Exiting Long Canyon (it's about nine miles long), we catapulted out onto a landscape where we were greeted by the massive Henry Mountains to the north. This is the last mountain range to be given a name. John Wesley Powell named it after the Secretary of the Interior who sponsored his 1869 expedition. Campfires aren't permitted in Capital Reef Monument, about 20 miles farther down the trail, so our bivouac was on a 4WD trail (name unknown) out among the cedars. Here at night, there is no residual glow from urban centers, only the ebony black sky dotted with billions of brilliant diamonds and laced with meteors.
Entering the southern end of Capital Reef Monument, the topography begins to morph into awesome vistas. Inside the Monument is a trail called Upper Muley Twist, where 4WD and a high clearance vehicle are mandatory, which made this side trip a perfect fit for the Ram Power Wagon. A mile and a half in, you begin to follow a dry riverbed lined on both sides by canyon walls that stretch higher and get narrower the farther in you go. Here, the vertical red and white rock walls and green junipers are interrupted by natural arches that defy description. If there's any chance it might rain, even behind you to the west, remember this riverbed and beds like it are the drainage paths for millions of acres of runoff. From out of nowhere, walls of water can instantly consume anything in their path. Long story short, don't take the chance. However, when nature is behaving, the payoff is superb. After parking your truck and a taking a half-mile hike up and across a red rock incline, you are at a point that yields one of the most awesome views you will ever see, to the north and the south. It's called the Water Pocket Fold (also named by John Wesley Powell in 1869).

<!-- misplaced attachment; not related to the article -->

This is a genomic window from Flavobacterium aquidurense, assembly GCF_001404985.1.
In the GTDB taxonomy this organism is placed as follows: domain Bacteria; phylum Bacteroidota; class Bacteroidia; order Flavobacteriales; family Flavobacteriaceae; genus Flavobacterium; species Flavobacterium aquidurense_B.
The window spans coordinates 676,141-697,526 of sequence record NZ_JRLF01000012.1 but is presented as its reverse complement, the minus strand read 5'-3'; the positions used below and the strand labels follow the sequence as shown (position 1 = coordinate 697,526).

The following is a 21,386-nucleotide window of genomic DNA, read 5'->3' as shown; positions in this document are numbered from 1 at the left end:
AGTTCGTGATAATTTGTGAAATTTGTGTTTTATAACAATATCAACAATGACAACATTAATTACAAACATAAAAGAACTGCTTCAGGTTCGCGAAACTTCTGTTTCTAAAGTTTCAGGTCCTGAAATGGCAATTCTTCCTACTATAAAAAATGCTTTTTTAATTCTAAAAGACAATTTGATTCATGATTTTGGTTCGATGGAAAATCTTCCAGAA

There are some switchbacks along the Burr Trail where John Burr drove his cows a couple thousand feet down to the floor below in what today is Capital Reef Monument. From above, the trail looks like a string of attached paper clips that disappear down into the vast landscape. At the bottom, a well-marked junction points the way to Lake Powell, where there are slot canyons along the way in the face of the Water Pocket Fold, which make for great day hikes. One such is Surprise Canyon, about six miles round trip. You'll need water, snacks, sun protection, a hat, protective clothing, and good footwear. Again, keep in mind these slot canyons are the drainage paths for rain that falls to the west. Coyotes, deer, flora (beautiful desert flowers), lynx, and rattlesnakes can surprise and delight, so have your camera ready.
At the end of the Burr Trail, Lake Powell sits waiting, where during the summer months a dip in the cold water washes off the trail dust and brings your core body temperature back down to its normal range. This is the perfect way to bring your adventure to a conclusion.